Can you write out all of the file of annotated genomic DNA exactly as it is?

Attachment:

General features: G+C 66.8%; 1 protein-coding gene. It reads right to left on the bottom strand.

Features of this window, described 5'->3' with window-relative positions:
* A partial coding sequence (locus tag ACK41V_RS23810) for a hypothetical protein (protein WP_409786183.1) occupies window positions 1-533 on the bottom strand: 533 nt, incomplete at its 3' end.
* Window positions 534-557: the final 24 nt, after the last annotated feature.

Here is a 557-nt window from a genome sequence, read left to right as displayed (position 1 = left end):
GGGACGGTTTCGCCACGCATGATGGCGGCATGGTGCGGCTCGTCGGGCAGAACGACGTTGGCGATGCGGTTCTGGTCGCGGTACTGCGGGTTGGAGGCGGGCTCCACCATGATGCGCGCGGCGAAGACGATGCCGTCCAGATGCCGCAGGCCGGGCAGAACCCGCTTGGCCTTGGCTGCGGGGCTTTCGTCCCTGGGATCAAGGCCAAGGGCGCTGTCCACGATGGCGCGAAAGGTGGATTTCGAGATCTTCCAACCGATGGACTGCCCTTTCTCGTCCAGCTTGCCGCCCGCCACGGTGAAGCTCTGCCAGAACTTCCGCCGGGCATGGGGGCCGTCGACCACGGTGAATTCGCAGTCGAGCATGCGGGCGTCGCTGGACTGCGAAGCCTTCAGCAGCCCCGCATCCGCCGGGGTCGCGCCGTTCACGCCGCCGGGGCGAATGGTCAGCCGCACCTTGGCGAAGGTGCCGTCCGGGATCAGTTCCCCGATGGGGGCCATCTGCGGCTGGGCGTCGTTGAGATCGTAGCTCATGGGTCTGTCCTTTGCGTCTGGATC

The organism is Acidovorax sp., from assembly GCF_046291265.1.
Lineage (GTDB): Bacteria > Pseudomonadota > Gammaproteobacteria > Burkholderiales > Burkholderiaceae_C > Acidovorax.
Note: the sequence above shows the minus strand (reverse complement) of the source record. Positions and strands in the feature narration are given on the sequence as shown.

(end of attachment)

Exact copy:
General features: G+C 66.8%; 1 protein-coding gene. It reads right to left on the bottom strand.

Features of this window, described 5'->3' with window-relative positions:
* A partial coding sequence (locus tag ACK41V_RS23810) for a hypothetical protein (protein WP_409786183.1) occupies window positions 1-533 on the bottom strand: 533 nt, incomplete at its 3' end.
* Window positions 534-557: the final 24 nt, after the last annotated feature.

Here is a 557-nt window from a genome sequence, read left to right as displayed (position 1 = left end):
GGGACGGTTTCGCCACGCATGATGGCGGCATGGTGCGGCTCGTCGGGCAGAACGACGTTGGCGATGCGGTTCTGGTCGCGGTACTGCGGGTTGGAGGCGGGCTCCACCATGATGCGCGCGGCGAAGACGATGCCGTCCAGATGCCGCAGGCCGGGCAGAACCCGCTTGGCCTTGGCTGCGGGGCTTTCGTCCCTGGGATCAAGGCCAAGGGCGCTGTCCACGATGGCGCGAAAGGTGGATTTCGAGATCTTCCAACCGATGGACTGCCCTTTCTCGTCCAGCTTGCCGCCCGCCACGGTGAAGCTCTGCCAGAACTTCCGCCGGGCATGGGGGCCGTCGACCACGGTGAATTCGCAGTCGAGCATGCGGGCGTCGCTGGACTGCGAAGCCTTCAGCAGCCCCGCATCCGCCGGGGTCGCGCCGTTCACGCCGCCGGGGCGAATGGTCAGCCGCACCTTGGCGAAGGTGCCGTCCGGGATCAGTTCCCCGATGGGGGCCATCTGCGGCTGGGCGTCGTTGAGATCGTAGCTCATGGGTCTGTCCTTTGCGTCTGGATC

The organism is Acidovorax sp., from assembly GCF_046291265.1.
Lineage (GTDB): Bacteria > Pseudomonadota > Gammaproteobacteria > Burkholderiales > Burkholderiaceae_C > Acidovorax.
Note: the sequence above shows the minus strand (reverse complement) of the source record. Positions and strands in the feature narration are given on the sequence as shown.